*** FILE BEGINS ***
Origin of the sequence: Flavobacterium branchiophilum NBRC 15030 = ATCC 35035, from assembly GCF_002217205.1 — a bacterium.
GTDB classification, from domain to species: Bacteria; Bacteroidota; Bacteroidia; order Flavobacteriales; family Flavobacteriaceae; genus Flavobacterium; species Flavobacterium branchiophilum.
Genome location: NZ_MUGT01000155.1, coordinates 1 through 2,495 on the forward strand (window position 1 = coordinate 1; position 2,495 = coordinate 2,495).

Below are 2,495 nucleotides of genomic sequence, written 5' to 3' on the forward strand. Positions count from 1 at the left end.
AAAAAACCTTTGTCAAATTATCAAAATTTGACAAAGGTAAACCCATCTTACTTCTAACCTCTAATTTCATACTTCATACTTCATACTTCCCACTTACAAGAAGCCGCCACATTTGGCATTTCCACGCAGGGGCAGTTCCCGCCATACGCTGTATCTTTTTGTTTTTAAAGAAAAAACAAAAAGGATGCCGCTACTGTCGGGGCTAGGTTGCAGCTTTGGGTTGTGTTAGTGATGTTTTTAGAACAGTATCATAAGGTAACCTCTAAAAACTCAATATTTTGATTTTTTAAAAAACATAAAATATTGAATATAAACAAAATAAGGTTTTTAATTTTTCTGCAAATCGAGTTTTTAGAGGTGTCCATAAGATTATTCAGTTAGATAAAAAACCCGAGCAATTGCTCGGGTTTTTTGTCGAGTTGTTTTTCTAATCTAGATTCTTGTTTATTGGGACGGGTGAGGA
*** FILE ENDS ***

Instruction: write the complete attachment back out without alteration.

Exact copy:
Origin of the sequence: Flavobacterium branchiophilum NBRC 15030 = ATCC 35035, from assembly GCF_002217205.1 — a bacterium.
GTDB classification, from domain to species: Bacteria; Bacteroidota; Bacteroidia; order Flavobacteriales; family Flavobacteriaceae; genus Flavobacterium; species Flavobacterium branchiophilum.
Genome location: NZ_MUGT01000155.1, coordinates 1 through 2,495 on the forward strand (window position 1 = coordinate 1; position 2,495 = coordinate 2,495).

Below are 2,495 nucleotides of genomic sequence, written 5' to 3' on the forward strand. Positions count from 1 at the left end.
AAAAAACCTTTGTCAAATTATCAAAATTTGACAAAGGTAAACCCATCTTACTTCTAACCTCTAATTTCATACTTCATACTTCATACTTCCCACTTACAAGAAGCCGCCACATTTGGCATTTCCACGCAGGGGCAGTTCCCGCCATACGCTGTATCTTTTTGTTTTTAAAGAAAAAACAAAAAGGATGCCGCTACTGTCGGGGCTAGGTTGCAGCTTTGGGTTGTGTTAGTGATGTTTTTAGAACAGTATCATAAGGTAACCTCTAAAAACTCAATATTTTGATTTTTTAAAAAACATAAAATATTGAATATAAACAAAATAAGGTTTTTAATTTTTCTGCAAATCGAGTTTTTAGAGGTGTCCATAAGATTATTCAGTTAGATAAAAAACCCGAGCAATTGCTCGGGTTTTTTGTCGAGTTGTTTTTCTAATCTAGATTCTTGTTTATTGGGACGGGTGAGGA